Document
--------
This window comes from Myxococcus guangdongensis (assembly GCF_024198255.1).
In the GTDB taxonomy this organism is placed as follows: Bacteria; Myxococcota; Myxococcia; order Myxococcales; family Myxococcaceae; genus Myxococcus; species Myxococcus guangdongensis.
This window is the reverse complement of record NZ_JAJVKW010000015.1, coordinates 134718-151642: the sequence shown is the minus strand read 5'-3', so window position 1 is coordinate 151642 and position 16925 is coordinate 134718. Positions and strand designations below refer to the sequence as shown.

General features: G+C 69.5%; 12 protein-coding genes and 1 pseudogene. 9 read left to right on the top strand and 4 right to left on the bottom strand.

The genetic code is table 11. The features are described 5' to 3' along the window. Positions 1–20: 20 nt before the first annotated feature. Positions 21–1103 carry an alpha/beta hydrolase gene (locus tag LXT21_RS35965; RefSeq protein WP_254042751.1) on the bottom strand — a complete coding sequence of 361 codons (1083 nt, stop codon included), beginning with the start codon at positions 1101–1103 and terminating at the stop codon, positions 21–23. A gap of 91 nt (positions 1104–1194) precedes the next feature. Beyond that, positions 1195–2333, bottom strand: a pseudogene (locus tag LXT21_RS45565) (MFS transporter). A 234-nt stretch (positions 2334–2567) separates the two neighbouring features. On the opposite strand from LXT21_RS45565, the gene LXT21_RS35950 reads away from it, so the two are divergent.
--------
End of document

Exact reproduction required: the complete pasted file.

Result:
This window comes from Myxococcus guangdongensis (assembly GCF_024198255.1).
In the GTDB taxonomy this organism is placed as follows: Bacteria; Myxococcota; Myxococcia; order Myxococcales; family Myxococcaceae; genus Myxococcus; species Myxococcus guangdongensis.
This window is the reverse complement of record NZ_JAJVKW010000015.1, coordinates 134718-151642: the sequence shown is the minus strand read 5'-3', so window position 1 is coordinate 151642 and position 16925 is coordinate 134718. Positions and strand designations below refer to the sequence as shown.

General features: G+C 69.5%; 12 protein-coding genes and 1 pseudogene. 9 read left to right on the top strand and 4 right to left on the bottom strand.

The genetic code is table 11. The features are described 5' to 3' along the window. Positions 1–20: 20 nt before the first annotated feature. Positions 21–1103 carry an alpha/beta hydrolase gene (locus tag LXT21_RS35965; RefSeq protein WP_254042751.1) on the bottom strand — a complete coding sequence of 361 codons (1083 nt, stop codon included), beginning with the start codon at positions 1101–1103 and terminating at the stop codon, positions 21–23. A gap of 91 nt (positions 1104–1194) precedes the next feature. Beyond that, positions 1195–2333, bottom strand: a pseudogene (locus tag LXT21_RS45565) (MFS transporter). A 234-nt stretch (positions 2334–2567) separates the two neighbouring features. On the opposite strand from LXT21_RS45565, the gene LXT21_RS35950 reads away from it, so the two are divergent.